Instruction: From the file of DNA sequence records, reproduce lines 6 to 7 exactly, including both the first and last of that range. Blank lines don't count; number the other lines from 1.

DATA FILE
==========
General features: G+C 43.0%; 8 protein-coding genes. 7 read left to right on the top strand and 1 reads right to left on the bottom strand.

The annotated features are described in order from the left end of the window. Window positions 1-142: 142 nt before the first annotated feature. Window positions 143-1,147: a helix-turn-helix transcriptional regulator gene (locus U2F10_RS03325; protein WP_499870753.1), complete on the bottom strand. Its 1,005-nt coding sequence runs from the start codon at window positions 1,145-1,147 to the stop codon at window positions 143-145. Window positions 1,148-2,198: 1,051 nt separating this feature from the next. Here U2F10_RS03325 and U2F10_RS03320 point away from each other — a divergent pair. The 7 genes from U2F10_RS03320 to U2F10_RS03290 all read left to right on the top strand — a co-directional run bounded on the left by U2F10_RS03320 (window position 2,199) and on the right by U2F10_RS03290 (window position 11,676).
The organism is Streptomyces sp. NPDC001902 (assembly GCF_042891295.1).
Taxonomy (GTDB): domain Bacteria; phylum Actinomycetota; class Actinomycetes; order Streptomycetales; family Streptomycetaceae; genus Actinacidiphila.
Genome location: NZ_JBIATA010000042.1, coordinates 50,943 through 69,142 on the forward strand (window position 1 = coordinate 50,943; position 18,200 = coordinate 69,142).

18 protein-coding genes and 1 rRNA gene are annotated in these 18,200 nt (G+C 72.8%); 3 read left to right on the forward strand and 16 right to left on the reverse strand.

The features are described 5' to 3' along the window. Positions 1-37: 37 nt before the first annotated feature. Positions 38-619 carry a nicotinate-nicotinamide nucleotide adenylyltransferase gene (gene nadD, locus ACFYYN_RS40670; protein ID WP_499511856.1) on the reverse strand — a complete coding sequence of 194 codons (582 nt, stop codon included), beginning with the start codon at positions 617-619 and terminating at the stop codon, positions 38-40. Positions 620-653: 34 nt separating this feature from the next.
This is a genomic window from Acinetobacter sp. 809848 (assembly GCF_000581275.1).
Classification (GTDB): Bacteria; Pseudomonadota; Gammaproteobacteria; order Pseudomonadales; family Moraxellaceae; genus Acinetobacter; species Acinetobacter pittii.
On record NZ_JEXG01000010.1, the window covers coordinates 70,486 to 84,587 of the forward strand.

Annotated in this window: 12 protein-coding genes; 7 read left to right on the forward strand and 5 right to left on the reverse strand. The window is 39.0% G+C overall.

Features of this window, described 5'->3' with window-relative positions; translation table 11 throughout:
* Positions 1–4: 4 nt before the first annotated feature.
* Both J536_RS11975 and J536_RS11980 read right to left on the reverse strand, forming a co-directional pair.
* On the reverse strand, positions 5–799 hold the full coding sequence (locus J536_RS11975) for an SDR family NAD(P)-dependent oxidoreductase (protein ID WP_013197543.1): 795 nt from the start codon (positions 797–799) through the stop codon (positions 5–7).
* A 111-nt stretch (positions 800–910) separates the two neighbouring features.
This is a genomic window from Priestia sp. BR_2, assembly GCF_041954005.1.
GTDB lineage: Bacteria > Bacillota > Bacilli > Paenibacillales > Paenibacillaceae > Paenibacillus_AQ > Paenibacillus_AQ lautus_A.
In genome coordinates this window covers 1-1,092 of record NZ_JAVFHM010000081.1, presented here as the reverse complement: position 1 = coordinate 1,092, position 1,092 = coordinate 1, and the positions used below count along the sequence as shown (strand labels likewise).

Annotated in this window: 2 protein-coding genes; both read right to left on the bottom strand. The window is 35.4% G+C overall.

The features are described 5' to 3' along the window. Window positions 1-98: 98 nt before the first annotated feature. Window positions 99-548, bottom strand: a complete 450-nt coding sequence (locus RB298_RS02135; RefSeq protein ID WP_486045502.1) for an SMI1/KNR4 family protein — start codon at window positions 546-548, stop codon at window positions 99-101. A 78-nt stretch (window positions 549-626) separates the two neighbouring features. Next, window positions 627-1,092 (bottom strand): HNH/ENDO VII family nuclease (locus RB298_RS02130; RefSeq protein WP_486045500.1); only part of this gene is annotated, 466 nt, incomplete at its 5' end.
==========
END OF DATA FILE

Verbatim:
18 protein-coding genes and 1 rRNA gene are annotated in these 18,200 nt (G+C 72.8%); 3 read left to right on the forward strand and 16 right to left on the reverse strand.

The features are described 5' to 3' along the window. Positions 1-37: 37 nt before the first annotated feature. Positions 38-619 carry a nicotinate-nicotinamide nucleotide adenylyltransferase gene (gene nadD, locus ACFYYN_RS40670; protein ID WP_499511856.1) on the reverse strand — a complete coding sequence of 194 codons (582 nt, stop codon included), beginning with the start codon at positions 617-619 and terminating at the stop codon, positions 38-40. Positions 620-653: 34 nt separating this feature from the next.